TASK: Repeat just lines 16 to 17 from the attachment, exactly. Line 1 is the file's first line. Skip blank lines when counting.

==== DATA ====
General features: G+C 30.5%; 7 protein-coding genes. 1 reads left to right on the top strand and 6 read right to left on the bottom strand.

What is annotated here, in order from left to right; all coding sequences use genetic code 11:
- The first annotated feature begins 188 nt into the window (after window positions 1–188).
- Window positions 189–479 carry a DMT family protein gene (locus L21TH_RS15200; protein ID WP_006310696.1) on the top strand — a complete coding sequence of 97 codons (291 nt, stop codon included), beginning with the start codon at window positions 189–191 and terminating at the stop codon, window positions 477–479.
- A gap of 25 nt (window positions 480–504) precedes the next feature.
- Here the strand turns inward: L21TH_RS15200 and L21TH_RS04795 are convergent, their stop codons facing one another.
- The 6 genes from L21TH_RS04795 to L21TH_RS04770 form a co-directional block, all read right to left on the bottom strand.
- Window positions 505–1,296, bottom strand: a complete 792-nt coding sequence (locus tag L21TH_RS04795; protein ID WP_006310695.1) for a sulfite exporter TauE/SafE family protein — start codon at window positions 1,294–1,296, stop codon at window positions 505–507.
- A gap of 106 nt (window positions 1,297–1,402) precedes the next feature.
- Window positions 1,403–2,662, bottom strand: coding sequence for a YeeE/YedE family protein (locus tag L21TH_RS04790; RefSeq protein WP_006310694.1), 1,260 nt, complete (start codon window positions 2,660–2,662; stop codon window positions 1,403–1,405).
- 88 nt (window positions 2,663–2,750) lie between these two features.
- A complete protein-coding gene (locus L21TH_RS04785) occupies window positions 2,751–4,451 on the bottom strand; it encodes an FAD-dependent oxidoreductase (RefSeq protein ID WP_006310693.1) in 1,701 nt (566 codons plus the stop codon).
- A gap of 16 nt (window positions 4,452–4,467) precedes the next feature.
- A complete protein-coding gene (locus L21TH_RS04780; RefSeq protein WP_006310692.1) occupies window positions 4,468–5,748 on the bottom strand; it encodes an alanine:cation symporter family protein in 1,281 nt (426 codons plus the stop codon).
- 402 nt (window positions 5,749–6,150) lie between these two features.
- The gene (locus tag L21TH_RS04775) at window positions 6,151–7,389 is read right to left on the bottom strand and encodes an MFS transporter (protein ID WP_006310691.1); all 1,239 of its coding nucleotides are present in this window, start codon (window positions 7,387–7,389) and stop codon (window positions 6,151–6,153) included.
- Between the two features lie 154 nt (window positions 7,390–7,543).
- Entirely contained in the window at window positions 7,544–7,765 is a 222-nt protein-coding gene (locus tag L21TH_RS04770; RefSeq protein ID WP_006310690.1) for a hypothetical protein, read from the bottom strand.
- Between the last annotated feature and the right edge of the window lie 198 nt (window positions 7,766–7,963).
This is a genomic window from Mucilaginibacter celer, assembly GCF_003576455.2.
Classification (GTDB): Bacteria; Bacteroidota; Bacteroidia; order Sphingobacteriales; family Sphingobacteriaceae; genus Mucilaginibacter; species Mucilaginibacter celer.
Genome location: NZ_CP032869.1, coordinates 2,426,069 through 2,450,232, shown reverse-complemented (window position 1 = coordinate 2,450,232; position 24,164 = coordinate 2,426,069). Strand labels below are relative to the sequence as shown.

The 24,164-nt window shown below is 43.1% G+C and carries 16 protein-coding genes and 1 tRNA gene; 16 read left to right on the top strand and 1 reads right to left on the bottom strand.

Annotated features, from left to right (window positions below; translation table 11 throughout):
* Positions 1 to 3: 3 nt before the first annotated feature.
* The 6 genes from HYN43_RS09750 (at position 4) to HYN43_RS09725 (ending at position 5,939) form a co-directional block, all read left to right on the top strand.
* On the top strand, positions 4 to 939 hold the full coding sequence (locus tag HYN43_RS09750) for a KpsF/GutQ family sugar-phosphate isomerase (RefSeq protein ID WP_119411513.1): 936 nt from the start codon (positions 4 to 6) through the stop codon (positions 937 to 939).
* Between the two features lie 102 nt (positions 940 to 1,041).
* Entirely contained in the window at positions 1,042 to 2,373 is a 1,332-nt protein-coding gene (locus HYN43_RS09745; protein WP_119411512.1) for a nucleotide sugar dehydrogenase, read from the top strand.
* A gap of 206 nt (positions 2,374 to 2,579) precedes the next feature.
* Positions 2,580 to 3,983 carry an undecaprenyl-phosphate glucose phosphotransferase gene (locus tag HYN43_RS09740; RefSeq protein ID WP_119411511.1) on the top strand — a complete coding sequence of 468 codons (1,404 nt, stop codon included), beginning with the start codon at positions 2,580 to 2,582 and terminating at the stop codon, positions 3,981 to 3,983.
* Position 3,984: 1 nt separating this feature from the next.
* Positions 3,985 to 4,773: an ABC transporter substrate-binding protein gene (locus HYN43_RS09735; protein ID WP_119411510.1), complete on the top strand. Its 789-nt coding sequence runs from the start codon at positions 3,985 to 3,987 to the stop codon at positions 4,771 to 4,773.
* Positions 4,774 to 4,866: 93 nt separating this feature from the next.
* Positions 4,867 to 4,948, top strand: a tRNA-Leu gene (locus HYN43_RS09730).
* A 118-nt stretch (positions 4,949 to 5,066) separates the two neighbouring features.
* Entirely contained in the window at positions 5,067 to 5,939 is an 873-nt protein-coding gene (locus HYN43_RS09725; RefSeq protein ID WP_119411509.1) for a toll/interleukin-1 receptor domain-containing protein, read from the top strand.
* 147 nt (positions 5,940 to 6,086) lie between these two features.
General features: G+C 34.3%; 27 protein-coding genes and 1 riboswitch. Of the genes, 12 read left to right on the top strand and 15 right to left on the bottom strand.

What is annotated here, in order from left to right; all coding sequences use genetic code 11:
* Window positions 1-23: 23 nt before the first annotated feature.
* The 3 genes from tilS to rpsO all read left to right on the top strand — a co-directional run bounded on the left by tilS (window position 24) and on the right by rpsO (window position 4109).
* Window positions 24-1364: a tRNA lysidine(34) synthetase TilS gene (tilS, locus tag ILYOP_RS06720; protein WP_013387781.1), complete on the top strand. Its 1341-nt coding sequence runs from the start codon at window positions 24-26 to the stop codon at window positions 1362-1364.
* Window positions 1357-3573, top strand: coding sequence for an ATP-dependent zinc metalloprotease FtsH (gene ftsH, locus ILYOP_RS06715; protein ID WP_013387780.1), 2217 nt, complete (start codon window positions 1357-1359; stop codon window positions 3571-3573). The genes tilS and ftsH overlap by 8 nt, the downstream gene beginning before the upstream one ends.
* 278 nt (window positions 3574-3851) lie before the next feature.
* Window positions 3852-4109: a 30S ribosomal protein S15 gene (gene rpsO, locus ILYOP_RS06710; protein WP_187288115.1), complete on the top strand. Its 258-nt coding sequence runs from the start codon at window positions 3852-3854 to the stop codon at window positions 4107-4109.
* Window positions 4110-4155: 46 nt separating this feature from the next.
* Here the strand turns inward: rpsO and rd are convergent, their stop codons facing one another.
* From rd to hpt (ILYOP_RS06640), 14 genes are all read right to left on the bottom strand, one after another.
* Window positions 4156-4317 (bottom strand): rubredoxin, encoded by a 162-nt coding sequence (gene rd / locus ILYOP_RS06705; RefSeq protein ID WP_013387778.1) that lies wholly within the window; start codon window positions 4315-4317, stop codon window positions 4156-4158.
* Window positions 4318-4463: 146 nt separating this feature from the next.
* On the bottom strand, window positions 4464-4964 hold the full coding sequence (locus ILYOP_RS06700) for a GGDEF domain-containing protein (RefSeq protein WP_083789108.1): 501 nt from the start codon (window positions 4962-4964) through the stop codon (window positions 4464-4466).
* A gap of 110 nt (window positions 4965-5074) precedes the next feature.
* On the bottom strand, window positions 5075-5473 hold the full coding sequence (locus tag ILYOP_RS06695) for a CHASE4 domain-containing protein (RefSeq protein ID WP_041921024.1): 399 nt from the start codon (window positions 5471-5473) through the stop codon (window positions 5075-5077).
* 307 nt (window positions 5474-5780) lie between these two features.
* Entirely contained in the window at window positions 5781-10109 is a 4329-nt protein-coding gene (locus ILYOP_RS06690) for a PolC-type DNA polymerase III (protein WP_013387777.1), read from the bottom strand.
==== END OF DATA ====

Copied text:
- The gene (locus tag L21TH_RS04775) at window positions 6,151–7,389 is read right to left on the bottom strand and encodes an MFS transporter (protein ID WP_006310691.1); all 1,239 of its coding nucleotides are present in this window, start codon (window positions 7,387–7,389) and stop codon (window positions 6,151–6,153) included.
- Between the two features lie 154 nt (window positions 7,390–7,543).